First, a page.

Outlet malls experiment with food and full-price stores to maintain growth
Share Now on:
Carl Lee recently traveled 100 miles to buy a pair of shoes at the Camarillo Premium Outlets center northwest of Los Angeles.
“I got some Jordans,” Lee said. “I saved $60. You can’t beat that, right?”
The recession changed the way Americans shop. While it was mostly all bad for brick-and-mortar retail, it wasn’t so bad for outlet malls.
They managed to thrive by selling discounts direct to the consumer. To keep that momentum going, however, outlet developers are making some changes to the business model.
Lee said it’s his first time at this outlet mall in years. Adriana Sifuentes visits outlets about twice a year.
“We don’t really come that often,” Sifuentes said.
That’s how it goes. Outlet shopping has mostly meant taking a long drive out of your way and spending half a Saturday looking for bargains. But that’s changing with the latest wave of outlet mall development.
|Outlet malls thrive as shoppers search for bargains and experiences|
|Atlanta mall lures customers by offering events|
|Are sport retail bankruptcies Darwinism at work?|
“Developers are more often targeting locations closer to population centers and closer to higher-income households,” said CoStar research director Suzanne Mulvee.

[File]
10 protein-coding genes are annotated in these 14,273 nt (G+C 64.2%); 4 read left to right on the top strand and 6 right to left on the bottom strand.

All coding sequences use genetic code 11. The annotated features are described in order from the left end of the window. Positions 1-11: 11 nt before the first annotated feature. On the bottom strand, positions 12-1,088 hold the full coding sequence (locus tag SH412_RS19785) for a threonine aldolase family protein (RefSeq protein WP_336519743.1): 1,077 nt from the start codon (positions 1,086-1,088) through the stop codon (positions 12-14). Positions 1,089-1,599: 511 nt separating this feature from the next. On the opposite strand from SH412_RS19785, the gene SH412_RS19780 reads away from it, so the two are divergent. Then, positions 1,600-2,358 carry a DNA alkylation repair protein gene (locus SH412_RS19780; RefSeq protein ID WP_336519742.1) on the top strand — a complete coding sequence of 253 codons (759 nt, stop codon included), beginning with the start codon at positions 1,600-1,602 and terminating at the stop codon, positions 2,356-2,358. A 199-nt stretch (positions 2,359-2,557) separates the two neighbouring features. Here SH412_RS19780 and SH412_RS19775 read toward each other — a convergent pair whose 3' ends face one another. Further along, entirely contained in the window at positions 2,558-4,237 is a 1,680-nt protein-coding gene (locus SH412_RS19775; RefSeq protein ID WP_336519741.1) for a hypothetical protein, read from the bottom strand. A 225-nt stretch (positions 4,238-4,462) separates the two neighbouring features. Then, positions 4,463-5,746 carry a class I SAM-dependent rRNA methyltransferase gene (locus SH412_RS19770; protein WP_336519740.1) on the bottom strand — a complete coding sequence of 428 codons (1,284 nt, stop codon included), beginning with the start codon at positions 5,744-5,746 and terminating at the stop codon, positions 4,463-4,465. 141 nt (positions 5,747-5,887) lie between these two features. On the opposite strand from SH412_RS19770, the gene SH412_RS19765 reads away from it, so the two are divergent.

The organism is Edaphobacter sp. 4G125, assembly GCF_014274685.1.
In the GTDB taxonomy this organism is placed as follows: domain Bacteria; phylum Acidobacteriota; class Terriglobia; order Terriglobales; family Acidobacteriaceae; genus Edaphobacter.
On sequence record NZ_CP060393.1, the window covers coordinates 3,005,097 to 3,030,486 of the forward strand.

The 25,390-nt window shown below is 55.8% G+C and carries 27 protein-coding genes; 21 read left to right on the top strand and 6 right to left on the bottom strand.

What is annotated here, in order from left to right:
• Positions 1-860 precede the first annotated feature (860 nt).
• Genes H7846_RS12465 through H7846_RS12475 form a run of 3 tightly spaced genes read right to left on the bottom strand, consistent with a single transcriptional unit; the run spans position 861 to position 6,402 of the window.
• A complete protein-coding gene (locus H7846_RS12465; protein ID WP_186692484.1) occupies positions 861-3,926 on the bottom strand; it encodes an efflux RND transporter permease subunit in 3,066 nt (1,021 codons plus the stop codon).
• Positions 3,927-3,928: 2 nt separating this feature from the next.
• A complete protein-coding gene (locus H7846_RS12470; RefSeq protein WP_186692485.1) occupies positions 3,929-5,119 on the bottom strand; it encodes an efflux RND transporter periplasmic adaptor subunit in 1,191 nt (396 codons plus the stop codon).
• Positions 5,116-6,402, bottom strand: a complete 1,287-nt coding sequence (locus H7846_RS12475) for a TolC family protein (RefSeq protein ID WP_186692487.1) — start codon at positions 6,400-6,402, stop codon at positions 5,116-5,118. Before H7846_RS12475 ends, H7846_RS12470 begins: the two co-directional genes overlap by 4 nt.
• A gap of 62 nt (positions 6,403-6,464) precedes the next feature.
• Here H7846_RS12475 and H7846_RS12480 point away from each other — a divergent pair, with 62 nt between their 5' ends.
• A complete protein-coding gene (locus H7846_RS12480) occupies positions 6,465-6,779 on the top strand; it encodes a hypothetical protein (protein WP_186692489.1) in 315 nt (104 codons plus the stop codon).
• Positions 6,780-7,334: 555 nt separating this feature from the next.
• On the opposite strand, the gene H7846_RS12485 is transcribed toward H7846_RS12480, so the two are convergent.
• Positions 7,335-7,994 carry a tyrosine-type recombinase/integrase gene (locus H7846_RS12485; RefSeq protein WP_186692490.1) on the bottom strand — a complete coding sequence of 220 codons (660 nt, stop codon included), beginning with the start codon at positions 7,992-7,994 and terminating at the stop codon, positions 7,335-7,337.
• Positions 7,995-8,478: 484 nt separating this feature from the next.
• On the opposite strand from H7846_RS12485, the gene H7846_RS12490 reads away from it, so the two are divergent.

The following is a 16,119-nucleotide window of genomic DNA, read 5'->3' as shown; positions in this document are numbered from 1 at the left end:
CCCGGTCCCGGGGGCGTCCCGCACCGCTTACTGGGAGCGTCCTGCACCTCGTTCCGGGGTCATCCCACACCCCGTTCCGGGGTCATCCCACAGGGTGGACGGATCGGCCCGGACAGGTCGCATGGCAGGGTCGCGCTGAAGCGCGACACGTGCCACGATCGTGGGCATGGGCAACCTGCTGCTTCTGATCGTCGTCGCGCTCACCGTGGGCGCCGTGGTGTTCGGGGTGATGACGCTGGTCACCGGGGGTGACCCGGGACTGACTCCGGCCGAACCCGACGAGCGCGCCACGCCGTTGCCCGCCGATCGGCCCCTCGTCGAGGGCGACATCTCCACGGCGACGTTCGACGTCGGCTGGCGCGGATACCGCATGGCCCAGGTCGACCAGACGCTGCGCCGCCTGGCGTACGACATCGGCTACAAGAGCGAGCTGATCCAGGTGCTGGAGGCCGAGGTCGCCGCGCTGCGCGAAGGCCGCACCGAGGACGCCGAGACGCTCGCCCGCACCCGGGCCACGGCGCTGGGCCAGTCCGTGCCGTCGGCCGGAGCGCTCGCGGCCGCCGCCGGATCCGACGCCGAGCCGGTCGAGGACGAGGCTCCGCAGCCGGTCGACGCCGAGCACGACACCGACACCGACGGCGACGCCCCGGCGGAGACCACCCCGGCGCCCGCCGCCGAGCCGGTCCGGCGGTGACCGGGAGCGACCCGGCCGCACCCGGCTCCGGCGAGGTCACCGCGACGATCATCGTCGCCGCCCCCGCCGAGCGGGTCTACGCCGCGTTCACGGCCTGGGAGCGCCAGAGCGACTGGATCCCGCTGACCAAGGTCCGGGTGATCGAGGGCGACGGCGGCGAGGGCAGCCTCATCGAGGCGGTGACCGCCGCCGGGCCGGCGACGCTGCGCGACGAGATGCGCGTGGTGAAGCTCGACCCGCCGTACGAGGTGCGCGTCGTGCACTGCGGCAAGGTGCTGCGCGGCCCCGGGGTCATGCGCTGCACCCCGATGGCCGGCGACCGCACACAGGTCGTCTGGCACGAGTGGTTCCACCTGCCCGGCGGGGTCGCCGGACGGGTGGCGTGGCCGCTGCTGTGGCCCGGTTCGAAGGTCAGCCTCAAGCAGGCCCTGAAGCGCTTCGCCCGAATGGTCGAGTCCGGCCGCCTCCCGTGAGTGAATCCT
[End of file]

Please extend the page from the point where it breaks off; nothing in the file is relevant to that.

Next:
Retailers used to have restrictions keeping outlets far away from their full-price stores, but they’ve relaxed them or removed them altogether in recent years.
Mulvee said developers are also trying to give people more reasons to visit outlet malls.
“As the environment they’re operating in has become more and more challenging, they’re willing to experiment more,” Mulvee said. “You’re seeing a lot more food going into these centers. You’re also seeing full-price retailers take space within outlet centers.”
These moves come on the heels of unprecedented growth in outlet mall sales, said Lisa Wagner, a consultant with the Outlet Resource Group.
“We always say that outlets are great in good times and they’re even better in bad times,” Wagner said. “The recession of 2008 really bore that out.”
Wagner said outlets are moving into the mainstream to reach even more millennial shoppers, who spend more on apparel than any other group.
“And the millennials have grown up with outlets,” Wagner said. “So this is part of their shopping behavior and it’s quite deep.”
When it comes to buying certain brands, it’s clear outlets will remain top-of-mind for shopper Sifuentes.
“We were looking for Nikes the other day, and then we’re like, ‘We should go to that Nike outlet,’” said Sifuentes. “And this is our closest outlet.”
That might not be true for long. Several developers are now planning outlet centers much closer to the center of Los Angeles.
There’s a lot happening in the world. Through it all, Marketplace is here for you.
You rely on Marketplace to break down the world’s events and tell you how it affects you in a fact-based, approachable way. We rely on your financial support to keep making that possible.
Your donation today powers the independent journalism that you rely on. For just $5/month, you can help sustain Marketplace so we can keep reporting on the things that matter to you.